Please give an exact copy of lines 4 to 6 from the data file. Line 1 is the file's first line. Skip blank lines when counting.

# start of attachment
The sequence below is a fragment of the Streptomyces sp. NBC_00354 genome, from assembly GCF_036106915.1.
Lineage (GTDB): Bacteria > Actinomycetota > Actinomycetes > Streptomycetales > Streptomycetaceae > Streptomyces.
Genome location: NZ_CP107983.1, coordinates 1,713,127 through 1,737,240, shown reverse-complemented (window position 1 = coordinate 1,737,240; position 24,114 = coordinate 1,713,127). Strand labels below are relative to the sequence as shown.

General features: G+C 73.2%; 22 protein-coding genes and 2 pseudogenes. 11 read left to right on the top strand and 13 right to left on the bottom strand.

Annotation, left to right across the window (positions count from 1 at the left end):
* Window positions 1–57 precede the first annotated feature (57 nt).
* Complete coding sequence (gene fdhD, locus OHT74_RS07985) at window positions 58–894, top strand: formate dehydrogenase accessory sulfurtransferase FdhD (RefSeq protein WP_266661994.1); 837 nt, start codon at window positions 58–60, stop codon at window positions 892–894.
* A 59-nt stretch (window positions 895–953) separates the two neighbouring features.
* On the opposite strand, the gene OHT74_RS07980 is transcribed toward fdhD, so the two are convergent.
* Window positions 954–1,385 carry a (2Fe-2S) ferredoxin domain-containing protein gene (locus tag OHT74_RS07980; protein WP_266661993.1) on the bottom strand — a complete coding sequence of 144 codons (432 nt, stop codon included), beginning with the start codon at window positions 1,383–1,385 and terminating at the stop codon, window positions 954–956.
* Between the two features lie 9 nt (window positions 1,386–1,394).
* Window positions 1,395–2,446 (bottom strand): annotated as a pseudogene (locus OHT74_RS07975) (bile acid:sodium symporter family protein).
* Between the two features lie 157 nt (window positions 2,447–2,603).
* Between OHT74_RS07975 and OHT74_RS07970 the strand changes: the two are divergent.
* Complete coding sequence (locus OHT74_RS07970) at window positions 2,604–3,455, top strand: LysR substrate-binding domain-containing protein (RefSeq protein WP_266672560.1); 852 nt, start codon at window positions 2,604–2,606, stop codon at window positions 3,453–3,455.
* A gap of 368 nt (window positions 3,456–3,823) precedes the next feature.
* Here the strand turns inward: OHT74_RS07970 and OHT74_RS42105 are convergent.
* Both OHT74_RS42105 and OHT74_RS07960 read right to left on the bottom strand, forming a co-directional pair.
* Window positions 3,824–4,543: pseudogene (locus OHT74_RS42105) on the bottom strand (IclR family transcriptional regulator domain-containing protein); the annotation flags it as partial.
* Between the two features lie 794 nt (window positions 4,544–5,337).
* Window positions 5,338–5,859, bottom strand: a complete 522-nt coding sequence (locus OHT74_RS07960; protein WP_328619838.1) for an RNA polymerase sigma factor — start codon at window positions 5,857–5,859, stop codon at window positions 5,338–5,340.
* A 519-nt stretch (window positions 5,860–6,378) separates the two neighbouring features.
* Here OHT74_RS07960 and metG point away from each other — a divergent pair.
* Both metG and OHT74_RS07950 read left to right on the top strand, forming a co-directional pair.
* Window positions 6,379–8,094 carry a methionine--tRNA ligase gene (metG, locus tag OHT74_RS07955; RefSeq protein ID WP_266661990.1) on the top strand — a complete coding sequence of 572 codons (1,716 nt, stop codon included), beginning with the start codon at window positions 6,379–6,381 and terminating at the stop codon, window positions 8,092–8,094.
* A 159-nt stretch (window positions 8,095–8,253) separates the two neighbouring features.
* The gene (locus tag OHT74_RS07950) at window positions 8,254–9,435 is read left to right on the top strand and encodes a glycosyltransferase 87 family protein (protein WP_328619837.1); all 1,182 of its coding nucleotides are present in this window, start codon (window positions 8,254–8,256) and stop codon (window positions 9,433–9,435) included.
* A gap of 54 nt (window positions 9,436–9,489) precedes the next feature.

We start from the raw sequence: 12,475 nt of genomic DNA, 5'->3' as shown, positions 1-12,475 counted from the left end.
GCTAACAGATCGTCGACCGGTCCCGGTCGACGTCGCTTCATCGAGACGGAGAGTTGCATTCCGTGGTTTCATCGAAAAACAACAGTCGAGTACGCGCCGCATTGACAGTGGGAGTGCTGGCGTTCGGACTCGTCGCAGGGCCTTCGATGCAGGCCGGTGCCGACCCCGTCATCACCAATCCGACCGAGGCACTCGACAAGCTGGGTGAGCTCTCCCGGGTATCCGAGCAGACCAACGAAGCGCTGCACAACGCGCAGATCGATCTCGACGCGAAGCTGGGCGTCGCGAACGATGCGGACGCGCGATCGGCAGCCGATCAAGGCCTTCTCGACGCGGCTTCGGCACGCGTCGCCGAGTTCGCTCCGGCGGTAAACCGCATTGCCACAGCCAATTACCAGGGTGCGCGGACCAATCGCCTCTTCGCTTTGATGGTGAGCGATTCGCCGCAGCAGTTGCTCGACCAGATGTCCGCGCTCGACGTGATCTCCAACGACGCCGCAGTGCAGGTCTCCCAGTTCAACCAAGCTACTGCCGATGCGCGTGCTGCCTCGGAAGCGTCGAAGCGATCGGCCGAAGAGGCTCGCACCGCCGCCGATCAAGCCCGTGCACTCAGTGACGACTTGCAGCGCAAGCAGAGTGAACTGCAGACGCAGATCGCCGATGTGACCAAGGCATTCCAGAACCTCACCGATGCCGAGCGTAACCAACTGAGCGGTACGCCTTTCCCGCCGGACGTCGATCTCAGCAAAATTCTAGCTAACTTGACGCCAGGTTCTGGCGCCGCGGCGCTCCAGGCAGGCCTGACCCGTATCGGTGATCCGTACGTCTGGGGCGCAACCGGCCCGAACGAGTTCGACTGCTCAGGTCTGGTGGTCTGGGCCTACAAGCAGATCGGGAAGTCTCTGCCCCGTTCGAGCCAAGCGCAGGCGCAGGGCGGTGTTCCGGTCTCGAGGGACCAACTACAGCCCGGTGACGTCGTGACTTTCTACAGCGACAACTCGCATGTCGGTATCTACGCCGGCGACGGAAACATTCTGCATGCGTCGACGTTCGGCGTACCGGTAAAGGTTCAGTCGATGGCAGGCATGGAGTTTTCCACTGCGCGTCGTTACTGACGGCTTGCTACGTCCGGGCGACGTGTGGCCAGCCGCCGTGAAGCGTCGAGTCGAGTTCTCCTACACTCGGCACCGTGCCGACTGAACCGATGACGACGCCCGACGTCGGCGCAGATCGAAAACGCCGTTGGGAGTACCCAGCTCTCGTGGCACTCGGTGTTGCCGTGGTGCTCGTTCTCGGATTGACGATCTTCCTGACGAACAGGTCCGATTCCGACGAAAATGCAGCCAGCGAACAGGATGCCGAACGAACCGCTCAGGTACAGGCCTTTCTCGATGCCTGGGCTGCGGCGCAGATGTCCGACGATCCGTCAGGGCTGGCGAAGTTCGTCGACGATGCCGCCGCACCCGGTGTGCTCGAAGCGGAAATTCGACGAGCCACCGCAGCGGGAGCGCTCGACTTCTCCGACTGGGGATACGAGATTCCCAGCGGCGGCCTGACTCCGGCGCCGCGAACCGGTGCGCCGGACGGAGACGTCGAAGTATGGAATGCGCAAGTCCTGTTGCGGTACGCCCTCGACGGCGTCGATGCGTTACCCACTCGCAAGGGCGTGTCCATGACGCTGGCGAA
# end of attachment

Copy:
General features: G+C 73.2%; 22 protein-coding genes and 2 pseudogenes. 11 read left to right on the top strand and 13 right to left on the bottom strand.

Annotation, left to right across the window (positions count from 1 at the left end):
* Window positions 1–57 precede the first annotated feature (57 nt).